skip navigation


Register for Latest Research

Stay Informed
Register with NCJRS to receive NCJRS's biweekly e-newsletter JUSTINFO and additional periodic emails from NCJRS and the NCJRS federal sponsors that highlight the latest research published or sponsored by the Office of Justice Programs.

NCJRS Abstract

The document referenced below is part of the NCJRS Virtual Library collection. To conduct further searches of the collection, visit the Virtual Library. See the Obtain Documents page for direction on how to access resources online, via mail, through interlibrary loans, or in a local library.


NCJ Number: 221587 Find in a Library
Title: Model of Work-Related Well-Being for Police Members in the North West Province
Journal: Acta Criminologica  Volume:20  Issue:4  Dated:2007  Pages:73-84
Author(s): S. Rothmann; L. I. Jorgensen
Date Published: 2007
Page Count: 12
Document: PDF
Type: Research (Applied/Empirical)
Format: Article
Language: English
Country: South Africa
Annotation: The objective of this study was to assess the validity and reliability of the constructs in a measurement model of work-related well-being and to test a structural model of work-related well-being for members of the Local Criminal Record Center (LCRC) of the South African Police Service (SAPS).
Abstract: The Maslach Burnout Inventory-General Survey, Utrecht Work Engagement Scale, and a Job Demands-Resources Scale were used as measuring instruments; and structural equation modeling was implemented to test a structural model of work-related well-being. A good fit was found for the model in which perceived job demands contributed to burnout which, in turn, impacted on ill health. Local Criminal Record Center (LCRC) members exhibited a high risk to fall ill due to exhaustion; they were less enthusiastic about their job and tended to derive a lower sense of significance from their work. In addition, members were seriously at risk of developing low affective commitment due to law work engagement. Exhaustion influenced the way members viewed their job demands, organizational and social support, as well as growth opportunities available to them. A lack of advancement opportunities and job insecurity exacerbated the feelings of exhaustion and cynicism. Harsh realities exist in the SAPS that require the investigation of concepts such as burnout and work engagement in the context of work-related well-being. The purpose of this study was first to determine the construct validity and internal consistency of the constructs in the measurement model, including burnout and work engagement, job demands, and resources, and then to test a structural model of work-related well-being for members of the LCRC and the SAPS. Tables, references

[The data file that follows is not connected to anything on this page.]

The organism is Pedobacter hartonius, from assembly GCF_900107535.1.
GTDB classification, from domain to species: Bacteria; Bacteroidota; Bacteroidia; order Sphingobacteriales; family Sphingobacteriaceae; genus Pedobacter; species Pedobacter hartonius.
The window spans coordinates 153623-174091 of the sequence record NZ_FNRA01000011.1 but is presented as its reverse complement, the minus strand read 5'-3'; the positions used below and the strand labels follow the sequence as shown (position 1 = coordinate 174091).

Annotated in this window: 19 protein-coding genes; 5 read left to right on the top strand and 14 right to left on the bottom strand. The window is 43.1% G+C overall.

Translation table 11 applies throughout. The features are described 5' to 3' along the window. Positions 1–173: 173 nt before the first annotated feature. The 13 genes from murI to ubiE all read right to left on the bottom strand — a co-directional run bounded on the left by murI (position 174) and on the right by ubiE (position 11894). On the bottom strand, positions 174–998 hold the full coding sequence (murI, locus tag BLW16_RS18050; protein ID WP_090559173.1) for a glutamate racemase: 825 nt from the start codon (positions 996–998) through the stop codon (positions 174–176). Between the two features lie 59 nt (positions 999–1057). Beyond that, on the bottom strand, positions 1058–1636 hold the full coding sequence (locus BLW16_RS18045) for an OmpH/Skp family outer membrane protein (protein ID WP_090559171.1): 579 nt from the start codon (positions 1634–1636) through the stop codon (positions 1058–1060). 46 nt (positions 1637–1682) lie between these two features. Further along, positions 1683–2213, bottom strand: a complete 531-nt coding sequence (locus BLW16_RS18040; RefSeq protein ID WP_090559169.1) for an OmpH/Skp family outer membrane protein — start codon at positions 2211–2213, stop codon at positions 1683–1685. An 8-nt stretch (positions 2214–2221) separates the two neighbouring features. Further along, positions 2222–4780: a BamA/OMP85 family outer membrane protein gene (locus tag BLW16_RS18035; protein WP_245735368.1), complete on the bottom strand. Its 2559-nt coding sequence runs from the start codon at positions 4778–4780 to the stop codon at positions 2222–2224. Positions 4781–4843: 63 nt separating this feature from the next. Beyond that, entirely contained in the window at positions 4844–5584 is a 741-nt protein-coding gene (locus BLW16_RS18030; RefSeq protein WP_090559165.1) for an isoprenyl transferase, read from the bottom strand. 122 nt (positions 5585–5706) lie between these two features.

Main Term(s): Police occupational stress; South Africa
Index Term(s): Burnout syndrome; Evaluation measures; Foreign police; Instrument validation; Job pressure; Stress assessment; Testing and measurement
Note: To access the full text PDF: 1) select the provided link; 2) from the Acta Criminologica Web site, select "Table of Contents"; 3) select the corresponding Volume and Issue (see the NCJRS abstract record for the exact Volume and Issue); 4) scroll the Table of Contents to the exact article; and 5) click on the "full text" icon. Downloaded on February 14, 2008.
To cite this abstract, use the following link:

*A link to the full-text document is provided whenever possible. For documents not available online, a link to the publisher's website is provided. Tell us how you use the NCJRS Library and Abstracts Database - send us your feedback.